The Tech Report took a look at a prototype device which seems completely nonsensical at first glance, but by the end of the review may just capture your interest.  The Aimpad R5 analogue keyboard uses Cherry MX mechanical switches just the same as you would find in most mechanical keyboards but it also has something unique under the keycaps, an IR LED and sensor.  This means that the travel distance of your keypress can be measured and used as input, similar to a joystick or gamepad.  This seemingly useless feature is quickly shown to be useful in their first game test, DayZ.  A light press on the W key moves you forward at a walking pace, pressing slightly harder changes that to a run and bottoming the key out switches you to sprint; no other keypresses required.  This can also be useful if flying, in a game such as ARMA which emulates control surfaces properly or in games like Battlefield which offer a more arcade like flying experience.  Check out the full reivew to see what you think of the idea.

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"Aimpad offered us a first look at the analog input technology it hopes will become commonplace in future mechanical keyboards. We've spent a lot of hands-on time with its analog secret sauce, and we're ready to say whether this technology is something every keyboard should have."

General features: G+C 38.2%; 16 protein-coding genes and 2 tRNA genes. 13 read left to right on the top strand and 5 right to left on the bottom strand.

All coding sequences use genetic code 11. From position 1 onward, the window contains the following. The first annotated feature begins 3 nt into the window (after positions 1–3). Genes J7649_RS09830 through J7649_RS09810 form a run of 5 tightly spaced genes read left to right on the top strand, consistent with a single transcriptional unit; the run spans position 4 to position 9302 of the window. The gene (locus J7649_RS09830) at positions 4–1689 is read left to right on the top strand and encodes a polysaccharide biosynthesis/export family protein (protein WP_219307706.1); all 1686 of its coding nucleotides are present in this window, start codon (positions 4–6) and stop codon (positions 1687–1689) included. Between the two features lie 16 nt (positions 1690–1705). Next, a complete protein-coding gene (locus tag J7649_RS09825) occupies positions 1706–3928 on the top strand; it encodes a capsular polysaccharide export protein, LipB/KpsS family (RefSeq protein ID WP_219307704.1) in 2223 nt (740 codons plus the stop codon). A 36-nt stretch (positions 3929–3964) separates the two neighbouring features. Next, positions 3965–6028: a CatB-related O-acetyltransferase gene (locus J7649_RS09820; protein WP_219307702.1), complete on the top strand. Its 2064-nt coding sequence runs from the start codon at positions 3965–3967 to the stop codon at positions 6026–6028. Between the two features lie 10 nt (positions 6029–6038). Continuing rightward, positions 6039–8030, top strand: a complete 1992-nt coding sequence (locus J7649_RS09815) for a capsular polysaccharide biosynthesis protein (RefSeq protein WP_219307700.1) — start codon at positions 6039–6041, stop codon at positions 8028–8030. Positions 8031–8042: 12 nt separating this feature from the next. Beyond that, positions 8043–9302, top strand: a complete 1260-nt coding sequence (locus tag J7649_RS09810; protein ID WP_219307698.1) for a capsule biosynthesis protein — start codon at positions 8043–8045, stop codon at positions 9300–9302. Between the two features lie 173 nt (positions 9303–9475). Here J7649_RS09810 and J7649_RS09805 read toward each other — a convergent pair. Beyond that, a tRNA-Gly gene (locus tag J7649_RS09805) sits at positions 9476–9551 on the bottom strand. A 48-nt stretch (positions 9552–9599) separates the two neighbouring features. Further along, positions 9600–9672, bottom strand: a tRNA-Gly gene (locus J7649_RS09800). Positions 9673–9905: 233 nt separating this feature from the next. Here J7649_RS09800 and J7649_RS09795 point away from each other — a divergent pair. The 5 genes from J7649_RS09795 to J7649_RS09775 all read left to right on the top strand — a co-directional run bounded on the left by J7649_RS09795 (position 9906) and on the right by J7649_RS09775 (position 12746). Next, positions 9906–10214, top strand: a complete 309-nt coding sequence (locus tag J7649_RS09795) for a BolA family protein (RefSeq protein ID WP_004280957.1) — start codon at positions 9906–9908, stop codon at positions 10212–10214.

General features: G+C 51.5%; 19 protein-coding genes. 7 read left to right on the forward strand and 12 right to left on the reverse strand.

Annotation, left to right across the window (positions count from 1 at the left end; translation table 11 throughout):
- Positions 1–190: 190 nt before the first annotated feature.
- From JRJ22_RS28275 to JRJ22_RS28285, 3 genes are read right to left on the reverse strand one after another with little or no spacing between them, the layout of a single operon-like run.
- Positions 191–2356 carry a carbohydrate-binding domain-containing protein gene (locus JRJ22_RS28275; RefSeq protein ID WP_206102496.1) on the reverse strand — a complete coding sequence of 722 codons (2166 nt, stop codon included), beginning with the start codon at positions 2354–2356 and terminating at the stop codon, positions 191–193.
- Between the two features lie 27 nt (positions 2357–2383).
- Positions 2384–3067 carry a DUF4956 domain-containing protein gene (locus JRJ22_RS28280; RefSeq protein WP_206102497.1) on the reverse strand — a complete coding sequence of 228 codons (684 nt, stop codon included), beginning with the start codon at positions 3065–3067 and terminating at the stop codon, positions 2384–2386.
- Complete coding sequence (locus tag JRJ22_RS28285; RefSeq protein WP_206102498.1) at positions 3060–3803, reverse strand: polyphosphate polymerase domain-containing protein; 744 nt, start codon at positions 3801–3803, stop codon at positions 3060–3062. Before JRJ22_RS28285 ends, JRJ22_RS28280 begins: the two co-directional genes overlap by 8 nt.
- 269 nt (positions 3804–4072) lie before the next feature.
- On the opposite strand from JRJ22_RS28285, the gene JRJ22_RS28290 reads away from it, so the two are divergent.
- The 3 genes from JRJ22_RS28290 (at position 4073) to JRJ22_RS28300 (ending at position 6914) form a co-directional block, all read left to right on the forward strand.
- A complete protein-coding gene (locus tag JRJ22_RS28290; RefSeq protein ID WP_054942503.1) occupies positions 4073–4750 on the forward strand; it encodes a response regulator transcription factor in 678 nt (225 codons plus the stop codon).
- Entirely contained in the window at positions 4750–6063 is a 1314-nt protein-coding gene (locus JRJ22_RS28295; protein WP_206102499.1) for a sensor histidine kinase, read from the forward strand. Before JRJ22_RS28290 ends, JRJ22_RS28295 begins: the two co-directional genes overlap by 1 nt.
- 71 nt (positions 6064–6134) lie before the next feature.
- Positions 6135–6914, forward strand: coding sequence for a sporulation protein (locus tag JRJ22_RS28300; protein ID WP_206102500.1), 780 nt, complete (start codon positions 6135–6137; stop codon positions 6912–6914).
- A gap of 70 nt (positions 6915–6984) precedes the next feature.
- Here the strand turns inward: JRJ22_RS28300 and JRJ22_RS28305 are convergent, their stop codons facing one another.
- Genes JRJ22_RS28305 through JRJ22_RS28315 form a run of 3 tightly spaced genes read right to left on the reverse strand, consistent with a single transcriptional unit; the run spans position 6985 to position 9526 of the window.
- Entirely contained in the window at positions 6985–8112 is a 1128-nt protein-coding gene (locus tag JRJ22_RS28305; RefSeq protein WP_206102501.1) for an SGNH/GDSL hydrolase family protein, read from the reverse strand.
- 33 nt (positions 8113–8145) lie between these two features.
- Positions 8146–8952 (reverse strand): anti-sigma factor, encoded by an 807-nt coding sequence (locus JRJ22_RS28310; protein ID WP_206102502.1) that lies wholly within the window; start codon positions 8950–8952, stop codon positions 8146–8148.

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Tech Talk

HyperX Now Shipping ALLOY FPS Gaming Keyboard

Subject: General Tech | October 24, 2016 - 02:18 PM |
Tagged: cherry mx blue, kingston, HyperX ALLOY FPS, mechanical keyboard, input

The PR below the picture has the full details but we will cover the highlights in brief.  The Kingston HyperX ALLOY FPS uses Cherry MX Blue switches with red LEDs underneath the keys that can be set to a variety of brightness and responses.  It has a small footprint, 442x129x36mm and ships with a travel bag to make it easier to transport, which makes sense considering the eSports focus of the keyboard.  You should be able to find it for sale at around $100 online if you are in the market.

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Fountain Valley, CA – Oct. 24, 2016 – HyperX, a division of Kingston Technology Company, Inc., the independent world leader in memory products, today announced the HyperX ALLOY FPS Mechanical Gaming Keyboard is now shipping in the U.S. and Canada. The full-size mechanical gaming keyboard has a space-saving layout allowing gamers to maximize desktop real estate for FPS mouse movement. The HyperX ALLOY FPS keyboard features Cherry MX Blue Mechanical switches to provide the tactile feedback and performance to support extreme gameplay and enable players to be the best gamers possible.